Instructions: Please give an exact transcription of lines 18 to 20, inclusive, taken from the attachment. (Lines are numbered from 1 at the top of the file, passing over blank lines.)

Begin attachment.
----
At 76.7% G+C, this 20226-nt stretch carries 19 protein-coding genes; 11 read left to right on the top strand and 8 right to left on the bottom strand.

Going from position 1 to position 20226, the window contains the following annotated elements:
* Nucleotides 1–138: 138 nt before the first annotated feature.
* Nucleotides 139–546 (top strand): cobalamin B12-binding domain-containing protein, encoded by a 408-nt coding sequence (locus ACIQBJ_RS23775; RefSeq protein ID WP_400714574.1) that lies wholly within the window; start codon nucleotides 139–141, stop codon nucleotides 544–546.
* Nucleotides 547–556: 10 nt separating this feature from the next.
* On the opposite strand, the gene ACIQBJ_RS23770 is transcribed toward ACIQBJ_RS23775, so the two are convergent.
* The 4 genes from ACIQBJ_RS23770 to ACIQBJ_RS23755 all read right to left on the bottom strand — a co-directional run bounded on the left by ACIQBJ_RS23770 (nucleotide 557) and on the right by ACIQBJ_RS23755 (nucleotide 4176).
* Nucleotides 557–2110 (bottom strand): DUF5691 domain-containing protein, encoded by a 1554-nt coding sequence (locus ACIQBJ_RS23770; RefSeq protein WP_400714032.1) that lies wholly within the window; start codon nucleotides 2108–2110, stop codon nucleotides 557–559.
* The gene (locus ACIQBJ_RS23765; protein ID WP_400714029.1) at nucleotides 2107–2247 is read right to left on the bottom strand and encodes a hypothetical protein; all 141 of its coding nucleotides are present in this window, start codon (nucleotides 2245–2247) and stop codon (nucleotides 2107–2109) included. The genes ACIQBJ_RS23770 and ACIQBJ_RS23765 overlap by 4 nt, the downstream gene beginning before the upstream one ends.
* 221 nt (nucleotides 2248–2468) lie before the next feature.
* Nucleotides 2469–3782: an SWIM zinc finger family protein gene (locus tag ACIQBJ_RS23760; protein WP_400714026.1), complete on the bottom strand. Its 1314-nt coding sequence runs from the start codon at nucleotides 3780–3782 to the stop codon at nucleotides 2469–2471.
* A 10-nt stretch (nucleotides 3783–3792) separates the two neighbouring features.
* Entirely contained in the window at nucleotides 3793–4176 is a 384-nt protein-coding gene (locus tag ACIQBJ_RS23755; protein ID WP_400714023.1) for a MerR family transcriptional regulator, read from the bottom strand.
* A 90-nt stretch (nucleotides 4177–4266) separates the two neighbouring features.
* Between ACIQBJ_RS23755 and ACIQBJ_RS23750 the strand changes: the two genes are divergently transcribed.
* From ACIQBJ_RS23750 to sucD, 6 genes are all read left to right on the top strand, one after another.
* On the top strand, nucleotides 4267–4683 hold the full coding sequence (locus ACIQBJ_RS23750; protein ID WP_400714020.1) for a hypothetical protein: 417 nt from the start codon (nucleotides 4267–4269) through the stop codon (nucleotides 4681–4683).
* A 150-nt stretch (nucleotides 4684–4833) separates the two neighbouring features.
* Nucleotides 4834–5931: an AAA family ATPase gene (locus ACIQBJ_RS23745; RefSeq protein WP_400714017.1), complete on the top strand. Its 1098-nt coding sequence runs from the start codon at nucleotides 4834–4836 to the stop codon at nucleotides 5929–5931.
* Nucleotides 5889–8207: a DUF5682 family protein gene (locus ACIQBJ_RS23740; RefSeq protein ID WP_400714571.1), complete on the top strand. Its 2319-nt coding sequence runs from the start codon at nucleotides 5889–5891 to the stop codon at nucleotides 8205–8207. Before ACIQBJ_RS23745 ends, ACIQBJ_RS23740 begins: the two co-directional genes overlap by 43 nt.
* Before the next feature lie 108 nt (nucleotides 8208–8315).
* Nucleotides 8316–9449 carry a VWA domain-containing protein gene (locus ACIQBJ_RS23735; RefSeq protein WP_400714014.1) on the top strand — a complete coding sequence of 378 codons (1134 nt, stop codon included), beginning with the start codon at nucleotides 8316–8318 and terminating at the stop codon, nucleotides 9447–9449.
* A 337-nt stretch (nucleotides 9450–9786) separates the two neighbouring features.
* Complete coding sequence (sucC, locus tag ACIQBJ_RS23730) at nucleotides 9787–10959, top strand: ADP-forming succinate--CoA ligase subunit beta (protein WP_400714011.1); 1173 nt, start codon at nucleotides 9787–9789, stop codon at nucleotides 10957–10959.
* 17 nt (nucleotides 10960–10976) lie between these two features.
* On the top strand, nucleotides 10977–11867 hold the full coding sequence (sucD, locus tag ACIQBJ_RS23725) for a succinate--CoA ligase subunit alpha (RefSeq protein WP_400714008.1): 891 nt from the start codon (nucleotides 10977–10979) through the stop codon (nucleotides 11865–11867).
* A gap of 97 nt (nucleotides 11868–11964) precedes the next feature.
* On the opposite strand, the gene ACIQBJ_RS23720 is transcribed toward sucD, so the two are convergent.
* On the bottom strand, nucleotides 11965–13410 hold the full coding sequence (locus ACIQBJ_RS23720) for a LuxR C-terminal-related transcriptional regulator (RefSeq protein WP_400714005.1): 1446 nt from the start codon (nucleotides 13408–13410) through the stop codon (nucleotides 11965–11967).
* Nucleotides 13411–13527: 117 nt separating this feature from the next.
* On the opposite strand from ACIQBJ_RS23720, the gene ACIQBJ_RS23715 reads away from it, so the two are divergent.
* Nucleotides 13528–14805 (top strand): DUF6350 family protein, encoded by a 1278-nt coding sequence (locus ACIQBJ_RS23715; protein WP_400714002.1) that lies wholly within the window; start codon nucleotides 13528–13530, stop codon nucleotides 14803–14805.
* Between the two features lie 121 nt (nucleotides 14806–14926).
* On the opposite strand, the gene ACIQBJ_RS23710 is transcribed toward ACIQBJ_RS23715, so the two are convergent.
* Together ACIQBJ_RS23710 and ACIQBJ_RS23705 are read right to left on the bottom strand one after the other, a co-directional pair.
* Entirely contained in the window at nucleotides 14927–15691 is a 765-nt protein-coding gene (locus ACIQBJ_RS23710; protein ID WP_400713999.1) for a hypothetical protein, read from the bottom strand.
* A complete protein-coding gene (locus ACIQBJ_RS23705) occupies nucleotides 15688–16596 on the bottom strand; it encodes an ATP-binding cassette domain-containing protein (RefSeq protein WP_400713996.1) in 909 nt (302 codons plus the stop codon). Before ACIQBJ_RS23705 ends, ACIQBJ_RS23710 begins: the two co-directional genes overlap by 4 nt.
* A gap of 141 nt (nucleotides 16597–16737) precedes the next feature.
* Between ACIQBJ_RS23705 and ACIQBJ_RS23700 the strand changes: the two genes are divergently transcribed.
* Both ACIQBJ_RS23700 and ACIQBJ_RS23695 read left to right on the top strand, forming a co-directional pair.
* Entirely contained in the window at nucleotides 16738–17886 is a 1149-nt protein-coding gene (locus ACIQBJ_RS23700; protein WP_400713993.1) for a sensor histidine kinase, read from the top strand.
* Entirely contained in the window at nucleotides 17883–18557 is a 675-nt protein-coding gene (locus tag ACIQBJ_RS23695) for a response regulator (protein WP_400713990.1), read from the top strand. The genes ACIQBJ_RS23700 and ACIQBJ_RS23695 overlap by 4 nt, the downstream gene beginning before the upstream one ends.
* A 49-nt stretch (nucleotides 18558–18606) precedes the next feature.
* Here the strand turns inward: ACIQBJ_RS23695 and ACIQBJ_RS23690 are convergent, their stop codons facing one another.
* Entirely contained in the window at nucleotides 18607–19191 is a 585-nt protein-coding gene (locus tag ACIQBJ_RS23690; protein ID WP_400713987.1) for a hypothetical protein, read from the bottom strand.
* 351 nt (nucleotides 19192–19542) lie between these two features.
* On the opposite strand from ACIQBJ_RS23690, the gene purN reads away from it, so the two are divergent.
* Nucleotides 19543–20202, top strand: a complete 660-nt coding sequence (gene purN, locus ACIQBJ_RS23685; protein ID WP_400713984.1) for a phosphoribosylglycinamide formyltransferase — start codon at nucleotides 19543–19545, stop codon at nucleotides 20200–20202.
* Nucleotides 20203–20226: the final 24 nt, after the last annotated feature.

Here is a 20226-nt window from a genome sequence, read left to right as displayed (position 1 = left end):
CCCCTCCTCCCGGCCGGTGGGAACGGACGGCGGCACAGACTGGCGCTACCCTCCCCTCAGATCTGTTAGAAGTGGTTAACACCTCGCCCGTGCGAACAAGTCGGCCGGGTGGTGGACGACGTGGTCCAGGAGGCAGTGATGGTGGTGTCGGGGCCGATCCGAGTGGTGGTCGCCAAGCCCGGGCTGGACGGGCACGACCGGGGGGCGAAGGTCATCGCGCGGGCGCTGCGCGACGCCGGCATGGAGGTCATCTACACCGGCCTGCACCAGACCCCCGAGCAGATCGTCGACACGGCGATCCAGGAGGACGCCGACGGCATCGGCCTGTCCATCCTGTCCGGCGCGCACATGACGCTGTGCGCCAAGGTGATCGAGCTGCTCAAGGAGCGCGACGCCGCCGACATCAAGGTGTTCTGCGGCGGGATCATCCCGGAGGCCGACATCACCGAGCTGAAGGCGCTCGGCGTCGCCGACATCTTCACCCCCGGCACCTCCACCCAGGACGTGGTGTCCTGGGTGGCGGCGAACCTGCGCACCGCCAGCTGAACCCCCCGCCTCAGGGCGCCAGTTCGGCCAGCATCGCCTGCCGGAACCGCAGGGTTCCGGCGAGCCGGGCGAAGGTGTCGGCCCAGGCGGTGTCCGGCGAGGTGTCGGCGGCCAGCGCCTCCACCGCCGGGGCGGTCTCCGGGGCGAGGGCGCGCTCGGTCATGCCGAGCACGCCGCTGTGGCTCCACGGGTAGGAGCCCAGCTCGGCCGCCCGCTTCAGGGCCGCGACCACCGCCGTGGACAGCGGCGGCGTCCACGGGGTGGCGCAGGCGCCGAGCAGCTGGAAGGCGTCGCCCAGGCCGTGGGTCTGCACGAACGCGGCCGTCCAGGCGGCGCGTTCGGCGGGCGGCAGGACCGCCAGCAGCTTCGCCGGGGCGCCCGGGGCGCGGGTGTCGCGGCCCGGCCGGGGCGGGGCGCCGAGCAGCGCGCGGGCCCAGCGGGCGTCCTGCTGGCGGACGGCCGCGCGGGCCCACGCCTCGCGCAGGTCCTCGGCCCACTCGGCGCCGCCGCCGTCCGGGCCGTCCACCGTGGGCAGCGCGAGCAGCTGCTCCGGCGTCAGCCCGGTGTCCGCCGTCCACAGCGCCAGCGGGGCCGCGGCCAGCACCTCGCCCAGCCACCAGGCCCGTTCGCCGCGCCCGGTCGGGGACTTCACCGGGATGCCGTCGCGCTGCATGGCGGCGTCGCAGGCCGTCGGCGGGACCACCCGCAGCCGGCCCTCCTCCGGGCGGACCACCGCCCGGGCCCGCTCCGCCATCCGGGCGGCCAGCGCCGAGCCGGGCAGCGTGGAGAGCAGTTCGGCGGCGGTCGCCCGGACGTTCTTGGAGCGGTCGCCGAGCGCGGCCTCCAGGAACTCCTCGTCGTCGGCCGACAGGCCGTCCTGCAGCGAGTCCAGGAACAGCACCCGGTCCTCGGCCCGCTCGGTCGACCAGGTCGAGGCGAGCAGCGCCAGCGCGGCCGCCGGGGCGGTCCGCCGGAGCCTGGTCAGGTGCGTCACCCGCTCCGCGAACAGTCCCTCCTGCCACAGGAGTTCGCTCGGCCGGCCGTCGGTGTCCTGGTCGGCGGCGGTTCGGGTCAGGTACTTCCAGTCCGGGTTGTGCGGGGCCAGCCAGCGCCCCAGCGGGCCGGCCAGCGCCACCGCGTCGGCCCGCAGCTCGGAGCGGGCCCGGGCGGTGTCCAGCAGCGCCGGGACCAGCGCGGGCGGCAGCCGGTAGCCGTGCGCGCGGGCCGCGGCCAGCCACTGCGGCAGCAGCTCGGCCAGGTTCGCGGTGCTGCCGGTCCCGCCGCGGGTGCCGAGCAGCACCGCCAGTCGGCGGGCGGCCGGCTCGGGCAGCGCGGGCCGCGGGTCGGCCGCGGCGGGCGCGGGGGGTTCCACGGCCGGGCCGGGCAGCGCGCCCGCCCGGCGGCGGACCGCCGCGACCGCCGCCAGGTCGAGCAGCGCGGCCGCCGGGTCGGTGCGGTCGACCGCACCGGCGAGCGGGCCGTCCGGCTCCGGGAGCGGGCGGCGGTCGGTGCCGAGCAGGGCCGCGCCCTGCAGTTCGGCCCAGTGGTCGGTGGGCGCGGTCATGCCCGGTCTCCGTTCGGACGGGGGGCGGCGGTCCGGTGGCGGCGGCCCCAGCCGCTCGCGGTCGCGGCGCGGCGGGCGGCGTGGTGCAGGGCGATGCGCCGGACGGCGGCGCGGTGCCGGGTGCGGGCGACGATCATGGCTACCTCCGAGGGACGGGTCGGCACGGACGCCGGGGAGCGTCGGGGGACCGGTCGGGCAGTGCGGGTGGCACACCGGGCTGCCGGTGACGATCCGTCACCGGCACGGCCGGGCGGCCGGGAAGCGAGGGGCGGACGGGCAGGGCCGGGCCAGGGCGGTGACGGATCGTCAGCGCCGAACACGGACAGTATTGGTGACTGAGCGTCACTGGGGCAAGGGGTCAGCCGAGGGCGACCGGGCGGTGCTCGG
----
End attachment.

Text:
* A 150-nt stretch (nucleotides 4684–4833) separates the two neighbouring features.
* Nucleotides 4834–5931: an AAA family ATPase gene (locus ACIQBJ_RS23745; RefSeq protein WP_400714017.1), complete on the top strand. Its 1098-nt coding sequence runs from the start codon at nucleotides 4834–4836 to the stop codon at nucleotides 5929–5931.
* Nucleotides 5889–8207: a DUF5682 family protein gene (locus ACIQBJ_RS23740; RefSeq protein ID WP_400714571.1), complete on the top strand. Its 2319-nt coding sequence runs from the start codon at nucleotides 5889–5891 to the stop codon at nucleotides 8205–8207. Before ACIQBJ_RS23745 ends, ACIQBJ_RS23740 begins: the two co-directional genes overlap by 43 nt.